Father of Skiing World Cup Dies

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Geneva, Switzerland Nov. 23 (AP by Eric Bulman)--Serge Lang, one of the founders of the World Cup of ski racing, was remembered as a man of vision.

``He was a man of 10,000 ideas,'' Gian-Franco Kasper, president of the International Ski Federation,said of Lang, who died Sunday at age 79 of a heart attack.

``We had thousands of fights, but that was typical with Serge,'' Kasper said. ``Serge had a new idea every two minutes. Some were realistic and great. Some were not.''

Lang's most successful idea was the World Cup of skiing, an idea that took life during the World Alpine Championships in Portillo, Chile, in 1966. Lang hashed out the details with Bob Beattie, then a coach with the U.S. Ski Team and now a broadcaster, and French coach Honore Bonnet.

``He was such a huge visionary, particularly with things that would sell,'' Beattie said. ``He always wanted to have something going and he never had much time for himself.''

Lang, who ran the World Cup until he was replaced in 1986, died at his home in Sternerberg, France.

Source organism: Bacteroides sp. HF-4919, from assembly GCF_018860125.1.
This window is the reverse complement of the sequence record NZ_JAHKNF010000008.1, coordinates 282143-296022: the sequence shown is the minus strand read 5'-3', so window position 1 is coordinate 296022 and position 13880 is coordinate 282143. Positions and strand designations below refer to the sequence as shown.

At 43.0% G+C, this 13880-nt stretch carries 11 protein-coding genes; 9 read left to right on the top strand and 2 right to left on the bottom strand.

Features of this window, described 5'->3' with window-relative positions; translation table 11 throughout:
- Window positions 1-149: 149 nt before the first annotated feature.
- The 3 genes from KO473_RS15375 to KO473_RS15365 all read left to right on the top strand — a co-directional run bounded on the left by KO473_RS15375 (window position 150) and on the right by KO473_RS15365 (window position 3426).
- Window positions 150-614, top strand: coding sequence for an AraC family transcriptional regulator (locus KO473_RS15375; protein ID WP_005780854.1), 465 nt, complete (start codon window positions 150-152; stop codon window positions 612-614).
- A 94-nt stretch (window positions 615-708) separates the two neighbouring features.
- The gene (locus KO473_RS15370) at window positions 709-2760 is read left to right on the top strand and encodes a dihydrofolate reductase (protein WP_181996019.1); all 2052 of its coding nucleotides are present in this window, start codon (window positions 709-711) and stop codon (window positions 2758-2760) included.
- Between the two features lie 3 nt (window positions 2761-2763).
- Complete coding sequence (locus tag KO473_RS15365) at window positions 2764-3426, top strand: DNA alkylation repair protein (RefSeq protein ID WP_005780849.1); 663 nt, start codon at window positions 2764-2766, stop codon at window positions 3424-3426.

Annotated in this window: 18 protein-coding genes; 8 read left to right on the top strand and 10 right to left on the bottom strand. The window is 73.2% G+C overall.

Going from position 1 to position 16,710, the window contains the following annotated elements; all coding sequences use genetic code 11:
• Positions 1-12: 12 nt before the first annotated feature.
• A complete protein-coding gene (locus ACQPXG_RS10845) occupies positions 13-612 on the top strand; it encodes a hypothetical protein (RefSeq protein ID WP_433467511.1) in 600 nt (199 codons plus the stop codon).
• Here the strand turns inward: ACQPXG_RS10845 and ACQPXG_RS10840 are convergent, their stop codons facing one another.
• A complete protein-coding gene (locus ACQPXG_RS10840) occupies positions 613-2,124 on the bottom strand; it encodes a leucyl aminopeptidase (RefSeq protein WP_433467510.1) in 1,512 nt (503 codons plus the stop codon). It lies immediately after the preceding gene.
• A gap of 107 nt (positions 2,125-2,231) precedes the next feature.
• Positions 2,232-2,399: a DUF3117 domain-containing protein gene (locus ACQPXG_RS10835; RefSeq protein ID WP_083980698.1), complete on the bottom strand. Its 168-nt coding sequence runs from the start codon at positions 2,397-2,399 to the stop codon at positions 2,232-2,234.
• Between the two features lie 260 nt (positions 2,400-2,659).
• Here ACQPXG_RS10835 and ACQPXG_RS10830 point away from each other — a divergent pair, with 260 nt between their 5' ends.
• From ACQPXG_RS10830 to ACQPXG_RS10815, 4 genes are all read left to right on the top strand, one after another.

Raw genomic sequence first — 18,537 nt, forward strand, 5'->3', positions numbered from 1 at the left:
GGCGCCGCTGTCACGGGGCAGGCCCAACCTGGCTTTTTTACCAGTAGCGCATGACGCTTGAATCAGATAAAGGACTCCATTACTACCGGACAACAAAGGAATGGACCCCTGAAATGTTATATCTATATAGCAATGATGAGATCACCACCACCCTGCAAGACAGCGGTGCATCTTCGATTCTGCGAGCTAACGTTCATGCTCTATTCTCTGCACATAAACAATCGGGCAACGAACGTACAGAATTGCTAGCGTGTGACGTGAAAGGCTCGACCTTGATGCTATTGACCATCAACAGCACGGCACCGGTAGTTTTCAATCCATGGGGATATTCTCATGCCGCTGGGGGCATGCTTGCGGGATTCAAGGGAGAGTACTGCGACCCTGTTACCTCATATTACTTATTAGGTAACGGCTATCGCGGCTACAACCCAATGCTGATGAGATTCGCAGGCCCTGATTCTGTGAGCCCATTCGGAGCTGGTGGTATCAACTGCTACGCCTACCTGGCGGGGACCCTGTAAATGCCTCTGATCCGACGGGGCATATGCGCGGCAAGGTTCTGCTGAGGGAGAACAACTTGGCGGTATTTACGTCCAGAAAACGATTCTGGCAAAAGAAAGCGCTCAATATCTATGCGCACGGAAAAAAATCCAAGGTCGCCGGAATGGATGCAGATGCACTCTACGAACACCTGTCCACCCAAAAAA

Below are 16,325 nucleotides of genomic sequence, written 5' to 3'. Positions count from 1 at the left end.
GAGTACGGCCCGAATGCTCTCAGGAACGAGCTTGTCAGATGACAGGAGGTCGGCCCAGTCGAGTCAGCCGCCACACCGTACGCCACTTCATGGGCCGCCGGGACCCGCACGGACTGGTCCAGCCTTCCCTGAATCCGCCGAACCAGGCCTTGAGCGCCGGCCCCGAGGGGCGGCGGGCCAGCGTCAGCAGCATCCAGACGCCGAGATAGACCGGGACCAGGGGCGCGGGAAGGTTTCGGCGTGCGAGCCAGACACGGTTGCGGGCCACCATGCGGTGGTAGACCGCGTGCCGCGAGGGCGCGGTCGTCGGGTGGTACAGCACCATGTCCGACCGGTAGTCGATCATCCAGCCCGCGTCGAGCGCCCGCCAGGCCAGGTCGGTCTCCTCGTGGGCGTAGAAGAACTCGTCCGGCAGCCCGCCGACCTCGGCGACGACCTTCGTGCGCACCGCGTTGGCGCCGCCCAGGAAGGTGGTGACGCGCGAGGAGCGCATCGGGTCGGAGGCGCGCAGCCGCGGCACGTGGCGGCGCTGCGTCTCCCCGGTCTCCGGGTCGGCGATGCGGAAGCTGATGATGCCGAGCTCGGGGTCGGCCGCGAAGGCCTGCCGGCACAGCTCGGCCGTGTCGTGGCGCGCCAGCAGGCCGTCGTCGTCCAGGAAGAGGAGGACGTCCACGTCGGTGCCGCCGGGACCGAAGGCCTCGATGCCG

``It's very sad for me and the sport,'' Kasper said. ``We worked very closely for 25 years, and it will leave a void.''

Lang, a journalist who once worked for the French daily L'Equipe and the Swiss tabloid Blick, was a passionate fan of skiing and cycling. He was planning to cover his 50th Tour de France next year.

Lang realized skiing had the same potential as cycling if given the same stage.

A large man with a booming voice and overwhelming presence, Lang opened new skiing markets from Russia to North America to Scandinavia. He ruled the World Cup committee for 13 years and his influence in skiing remained long after his retirement.

After taking the sport to unexpected heights, Lang was ousted from the World Cup committee's presidency in 1986 by those unhappy with his authoritarian manner.

Lang was responsible for adding the super-G to the sport and also fought for improved safety and cash prizes for racers.

He authored Biorama, an annual book of biographies and World Cup statistics, and founded the Association of International Ski Journalists.

More recently, he developed the Legends circuit for veterans, which is still a struggling enterprise.

Lang, whose first wife, Ann, died in 1989, is survived by his second wife, Jocelyn, and a son, Patrick, press chief of the World Cup. No funeral is planned, but Patrick Lang said a private family memorial would be held next week. He said it was his father's wish to have his ashes placed alongside his wife's grave behind their home.

Copyright © 1999 The Associated Press